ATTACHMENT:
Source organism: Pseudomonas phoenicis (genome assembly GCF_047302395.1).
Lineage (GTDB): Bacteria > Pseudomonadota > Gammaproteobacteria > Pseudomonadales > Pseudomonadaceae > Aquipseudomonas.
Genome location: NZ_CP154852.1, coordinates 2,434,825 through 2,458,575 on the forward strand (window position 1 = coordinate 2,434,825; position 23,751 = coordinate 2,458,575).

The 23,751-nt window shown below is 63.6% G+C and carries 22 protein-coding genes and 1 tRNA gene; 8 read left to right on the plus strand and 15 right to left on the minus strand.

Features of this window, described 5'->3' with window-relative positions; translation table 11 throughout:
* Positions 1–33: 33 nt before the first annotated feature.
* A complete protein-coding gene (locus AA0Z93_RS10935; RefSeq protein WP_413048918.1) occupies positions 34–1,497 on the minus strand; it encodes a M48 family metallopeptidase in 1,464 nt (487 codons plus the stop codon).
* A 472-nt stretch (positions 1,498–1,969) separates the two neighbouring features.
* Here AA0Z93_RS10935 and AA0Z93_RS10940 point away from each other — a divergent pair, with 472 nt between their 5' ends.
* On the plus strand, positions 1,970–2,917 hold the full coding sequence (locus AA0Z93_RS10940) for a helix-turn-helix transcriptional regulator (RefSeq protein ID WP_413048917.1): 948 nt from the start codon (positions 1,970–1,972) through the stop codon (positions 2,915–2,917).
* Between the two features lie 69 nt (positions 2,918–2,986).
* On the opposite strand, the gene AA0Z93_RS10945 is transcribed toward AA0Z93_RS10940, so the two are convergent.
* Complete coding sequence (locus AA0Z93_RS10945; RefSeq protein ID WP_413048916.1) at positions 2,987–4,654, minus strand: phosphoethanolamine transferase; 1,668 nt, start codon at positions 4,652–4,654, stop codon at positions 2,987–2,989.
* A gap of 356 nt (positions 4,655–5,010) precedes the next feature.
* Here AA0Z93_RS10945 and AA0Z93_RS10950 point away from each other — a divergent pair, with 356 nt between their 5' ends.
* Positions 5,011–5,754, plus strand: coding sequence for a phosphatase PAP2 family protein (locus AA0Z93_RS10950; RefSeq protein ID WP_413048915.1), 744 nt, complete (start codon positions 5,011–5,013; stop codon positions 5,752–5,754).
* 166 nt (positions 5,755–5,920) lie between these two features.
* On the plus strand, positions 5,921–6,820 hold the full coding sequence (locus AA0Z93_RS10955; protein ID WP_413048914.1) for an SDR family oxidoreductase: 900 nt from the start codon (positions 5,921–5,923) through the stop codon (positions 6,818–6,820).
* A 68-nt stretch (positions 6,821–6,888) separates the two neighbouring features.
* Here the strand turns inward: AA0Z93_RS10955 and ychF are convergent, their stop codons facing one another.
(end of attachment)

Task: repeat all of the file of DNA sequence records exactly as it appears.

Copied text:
Source organism: Pseudomonas phoenicis (genome assembly GCF_047302395.1).
Lineage (GTDB): Bacteria > Pseudomonadota > Gammaproteobacteria > Pseudomonadales > Pseudomonadaceae > Aquipseudomonas.
Genome location: NZ_CP154852.1, coordinates 2,434,825 through 2,458,575 on the forward strand (window position 1 = coordinate 2,434,825; position 23,751 = coordinate 2,458,575).

The 23,751-nt window shown below is 63.6% G+C and carries 22 protein-coding genes and 1 tRNA gene; 8 read left to right on the plus strand and 15 right to left on the minus strand.

Features of this window, described 5'->3' with window-relative positions; translation table 11 throughout:
* Positions 1–33: 33 nt before the first annotated feature.
* A complete protein-coding gene (locus AA0Z93_RS10935; RefSeq protein WP_413048918.1) occupies positions 34–1,497 on the minus strand; it encodes a M48 family metallopeptidase in 1,464 nt (487 codons plus the stop codon).
* A 472-nt stretch (positions 1,498–1,969) separates the two neighbouring features.
* Here AA0Z93_RS10935 and AA0Z93_RS10940 point away from each other — a divergent pair, with 472 nt between their 5' ends.
* On the plus strand, positions 1,970–2,917 hold the full coding sequence (locus AA0Z93_RS10940) for a helix-turn-helix transcriptional regulator (RefSeq protein ID WP_413048917.1): 948 nt from the start codon (positions 1,970–1,972) through the stop codon (positions 2,915–2,917).
* Between the two features lie 69 nt (positions 2,918–2,986).
* On the opposite strand, the gene AA0Z93_RS10945 is transcribed toward AA0Z93_RS10940, so the two are convergent.
* Complete coding sequence (locus AA0Z93_RS10945; RefSeq protein ID WP_413048916.1) at positions 2,987–4,654, minus strand: phosphoethanolamine transferase; 1,668 nt, start codon at positions 4,652–4,654, stop codon at positions 2,987–2,989.
* A gap of 356 nt (positions 4,655–5,010) precedes the next feature.
* Here AA0Z93_RS10945 and AA0Z93_RS10950 point away from each other — a divergent pair, with 356 nt between their 5' ends.
* Positions 5,011–5,754, plus strand: coding sequence for a phosphatase PAP2 family protein (locus AA0Z93_RS10950; RefSeq protein ID WP_413048915.1), 744 nt, complete (start codon positions 5,011–5,013; stop codon positions 5,752–5,754).
* 166 nt (positions 5,755–5,920) lie between these two features.
* On the plus strand, positions 5,921–6,820 hold the full coding sequence (locus AA0Z93_RS10955; protein ID WP_413048914.1) for an SDR family oxidoreductase: 900 nt from the start codon (positions 5,921–5,923) through the stop codon (positions 6,818–6,820).
* A 68-nt stretch (positions 6,821–6,888) separates the two neighbouring features.
* Here the strand turns inward: AA0Z93_RS10955 and ychF are convergent, their stop codons facing one another.